Step three: Finishing your image by adding a vignette

Vignetting can be an unintended, and undesired effect, caused by camera settings or lens limitations. However, you can also introduce it for creative effect, such as to draw attention to the center of the frame. You can choose a lens which is known to produce a vignette, or a filter to obtain the same effect.

Obviously, as we are going to do now, you can also add a vignette by post-processing your image in Photoshop. You have many options in Photoshop to vignette your images. In this case we are doing something very uneven so the vignette also helps to create a strange atmosphere.

Grab your lasso tool and draw very random lines around the edges of your image. It looks weird, but it is quite effective.


Go to Layer > New adjustment layer > curves. Darken your mid-tones by pulling down your curves to about one third (or to any darker/lighter spot according to your taste).


Whenever you select an area of your image, and have this selection active when you create a new adjustment layer, Photoshop automatically creates a layer mask on the new layer from your active selection.

Remember – on your layer mask white is where the effect will be applied, and black where the effect will not be applied. Here you want to apply the effect on the edges of the image, not in the center- if need be invert your layer mask by selecting the layer mask and pressing: CMD/CTRL+I.

Then double click on your Curves layer mask and feather your selection (around 87 pixels here).


You can once again play with the opacity of your layer to lighten the vignette.

I hope you enjoyed this article. Feel free to share in the comments your usual steps to crete a vintage look to your images. Share your images as well using this technique if you give it a go.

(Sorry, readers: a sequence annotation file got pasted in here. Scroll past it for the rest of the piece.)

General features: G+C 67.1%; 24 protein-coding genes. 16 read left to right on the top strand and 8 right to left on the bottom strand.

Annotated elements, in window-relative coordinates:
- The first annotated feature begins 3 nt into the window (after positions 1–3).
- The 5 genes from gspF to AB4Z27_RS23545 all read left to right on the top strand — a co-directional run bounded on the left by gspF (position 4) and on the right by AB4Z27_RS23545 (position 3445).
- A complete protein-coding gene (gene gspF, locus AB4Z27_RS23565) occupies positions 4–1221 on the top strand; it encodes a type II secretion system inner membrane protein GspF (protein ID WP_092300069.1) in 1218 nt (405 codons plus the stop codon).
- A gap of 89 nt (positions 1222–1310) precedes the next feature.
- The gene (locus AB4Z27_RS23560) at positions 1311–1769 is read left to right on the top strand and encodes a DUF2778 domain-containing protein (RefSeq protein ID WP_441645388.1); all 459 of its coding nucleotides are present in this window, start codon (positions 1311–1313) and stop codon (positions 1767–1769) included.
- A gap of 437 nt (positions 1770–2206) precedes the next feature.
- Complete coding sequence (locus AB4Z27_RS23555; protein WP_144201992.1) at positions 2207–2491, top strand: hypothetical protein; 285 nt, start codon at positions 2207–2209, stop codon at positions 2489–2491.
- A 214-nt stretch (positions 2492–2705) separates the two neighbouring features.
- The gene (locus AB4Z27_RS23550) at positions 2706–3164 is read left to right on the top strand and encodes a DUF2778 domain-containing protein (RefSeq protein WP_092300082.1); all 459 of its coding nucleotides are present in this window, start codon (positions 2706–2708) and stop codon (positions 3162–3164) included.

The post How to Create a Vintage Look for Your Image Using Photoshop by Amélie Berton appeared first on Digital Photography School.

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There is a spot about 25 minutes west of the city. It is a spot right along the highway with a big sign that says, “Scenic Viewpoint”. Naturally it draws a lot of photographers. A quick look on Google will show a lot of sunsets shots, most with the guard rail along the bottom.


Having 45 minutes before sunset, with a 20 minute drive, plus 10 minute walk, leaves no time to find and compose a shot. Being able to walk into the spot, set up and shoot makes some shots possible.

I know, I am one of them, making the scramble to get set up. Of course, it’s natural not to know the cool little spots when you are just passing through the area. However, after living in a place for some time, you start to learn of some go-to spots. You know, those places you can confidently walk into as the light is building, set up, and be there when the shot happens? If you don’t have a list of go-to spots you may want to consider making one, it can help you improve your photography.

Over the past couple of years that I’ve been shooting, I have developed a lengthy list of very specific spots (down to where the tripod stands) that all have their ideal season, weather, and time of day combination.


After an hour of walking this area, I found the spot that aligns the features of this shot. This way if it looks like a certain shot might have good light, I can save myself a ton of hassle and just get to where I need to be quickly.

This is particularly important when shooting at night, the Milky Way, northern lights, etc. Night photography requires a lot of planning. To make an interesting shot, having good foreground and mid-ground objects is key, and just cannot be done blindly in the dark. Thus a lot of mediocre shots are required while scouting a new area. Learning the angles to line up items in your shot with features in the sky.

River aurora

This photo was taken on the third trip in to this spot. I knew everything would work, so when the auroras started up I was ready.

The whole process takes some time, but as you revisit locations you will become so confident about it being right, that you can walk up to that certain rock and set up. There’s no second guessing, and wasting time repositioning for a better composition.

Building your list of go-to spots

Most places I shoot, I return to many times. The first trip in is often just to gather info, and shoot some images to use for planning purposes. Here are a few tools that I use: